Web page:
Atkins bites back: You could shed up to a stone in two weeks with the new version of the world’s most famous diet

By Louise Atkinson in the UK’s Mail Online

Doctors have reinvented the world’s most famous diet. Now it’s healthier, easier and works even better…

Since Dr Atkins launched the original low-carb diet in the Seventies, millions have tried it, lost weight, gained it again, and a fantastically lucrative worldwide low-carbohydrate industry has been born.

It reached its peak in the Nineties with Hollywood stars such as Renee Zellweger and Jennifer Aniston among its high-profile devotees.

But health concerns about the Atkins’ focus on fat and meat at the expense of fruit and vegetables meant it was always considered contentious by diet experts, and although many people lost weight, few devotees were ever able to stick with its draconian restrictions for very long.

Now a trio of American doctors, who scrutinised the diet and more than 150 studies of its impact on health and weight loss, have come up with a healthier, easier and more effective version.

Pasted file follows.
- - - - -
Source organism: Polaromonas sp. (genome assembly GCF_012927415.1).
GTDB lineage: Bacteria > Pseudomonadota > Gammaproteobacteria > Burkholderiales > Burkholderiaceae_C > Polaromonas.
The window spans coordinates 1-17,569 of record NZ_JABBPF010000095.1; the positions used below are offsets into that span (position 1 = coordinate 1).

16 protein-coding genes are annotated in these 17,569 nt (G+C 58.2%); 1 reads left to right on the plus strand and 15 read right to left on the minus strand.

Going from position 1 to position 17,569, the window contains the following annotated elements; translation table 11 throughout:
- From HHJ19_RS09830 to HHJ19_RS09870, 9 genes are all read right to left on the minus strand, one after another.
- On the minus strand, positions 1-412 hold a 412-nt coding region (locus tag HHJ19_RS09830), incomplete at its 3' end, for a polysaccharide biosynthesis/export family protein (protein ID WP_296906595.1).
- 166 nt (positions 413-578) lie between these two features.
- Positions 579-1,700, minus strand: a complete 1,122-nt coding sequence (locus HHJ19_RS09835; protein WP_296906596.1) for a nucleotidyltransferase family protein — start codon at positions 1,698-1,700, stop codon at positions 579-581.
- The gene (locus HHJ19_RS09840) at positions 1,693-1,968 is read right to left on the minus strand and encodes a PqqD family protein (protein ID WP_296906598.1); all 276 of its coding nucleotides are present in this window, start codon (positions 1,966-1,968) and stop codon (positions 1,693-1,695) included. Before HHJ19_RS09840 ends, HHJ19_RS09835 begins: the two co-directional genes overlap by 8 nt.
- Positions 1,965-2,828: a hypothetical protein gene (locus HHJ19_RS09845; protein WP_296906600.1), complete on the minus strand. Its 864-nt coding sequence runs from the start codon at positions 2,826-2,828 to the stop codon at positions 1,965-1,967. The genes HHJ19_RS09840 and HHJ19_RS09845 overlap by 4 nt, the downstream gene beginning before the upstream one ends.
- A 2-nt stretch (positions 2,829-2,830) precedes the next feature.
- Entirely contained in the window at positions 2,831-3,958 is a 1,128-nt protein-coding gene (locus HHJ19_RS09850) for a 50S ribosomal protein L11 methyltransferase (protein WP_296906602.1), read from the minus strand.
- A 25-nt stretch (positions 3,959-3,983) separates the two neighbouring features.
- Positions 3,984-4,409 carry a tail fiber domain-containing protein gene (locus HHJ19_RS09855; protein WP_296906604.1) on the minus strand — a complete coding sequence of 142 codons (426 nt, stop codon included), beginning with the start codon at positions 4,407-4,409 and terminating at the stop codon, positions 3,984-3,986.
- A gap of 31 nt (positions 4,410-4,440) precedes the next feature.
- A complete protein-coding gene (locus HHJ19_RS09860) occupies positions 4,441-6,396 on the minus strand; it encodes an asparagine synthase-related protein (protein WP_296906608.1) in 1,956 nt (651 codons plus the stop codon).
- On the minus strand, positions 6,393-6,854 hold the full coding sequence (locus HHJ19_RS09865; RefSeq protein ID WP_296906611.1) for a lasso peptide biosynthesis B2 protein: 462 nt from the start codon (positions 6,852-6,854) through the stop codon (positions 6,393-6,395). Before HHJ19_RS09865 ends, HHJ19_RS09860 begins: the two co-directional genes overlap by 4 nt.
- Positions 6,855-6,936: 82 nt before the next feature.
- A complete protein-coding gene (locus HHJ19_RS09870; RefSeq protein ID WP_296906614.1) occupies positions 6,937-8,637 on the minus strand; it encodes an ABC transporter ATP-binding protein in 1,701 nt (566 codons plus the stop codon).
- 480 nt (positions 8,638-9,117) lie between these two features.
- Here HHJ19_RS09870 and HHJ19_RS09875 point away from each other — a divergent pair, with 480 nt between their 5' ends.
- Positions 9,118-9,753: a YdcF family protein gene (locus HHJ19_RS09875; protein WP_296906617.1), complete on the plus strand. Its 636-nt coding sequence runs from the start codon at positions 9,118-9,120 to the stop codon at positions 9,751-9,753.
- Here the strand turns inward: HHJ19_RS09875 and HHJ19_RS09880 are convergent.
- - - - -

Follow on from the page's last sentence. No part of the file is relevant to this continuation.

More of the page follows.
Instead of insisting on a turgid diet of steak, eggs and yet more steak, dripping in butter (but with a small salad garnish), their New Atkins Diet allows you to enjoy vegetables, berries, potatoes, and even bread, while still losing weight.

Better still, they say, the diet works so well that you could shed as much as a stone in the first two weeks.

Although many of the basic Atkins’ principles remain (protein with every meal, restricted carbohydrates, no sugar) the new diet is more health-conscious than before.

Old Atkins allowed you as much protein as you could eat. New Atkins recommends 4-6 oz with each meal (8 oz for tall men), which is within healthy recommended amounts.

Vegetables are allowed from day one – so much so that even vegetarians and vegans can follow this version of the diet.

Berries, nuts and legumes (chickpeas, kidney beans, lentils) and alcohol can be re-introduced after two weeks, and once you get within 10lb of your goal weight, wholegrains (bread, rice, even pasta) are back on the menu.

Coffee, once banned, is positively encouraged on the back of research which shows moderate caffeine intake boosts long-term health (it contains several antioxidants) and its fat-burning properties mean it may help with the regulation of body weight.

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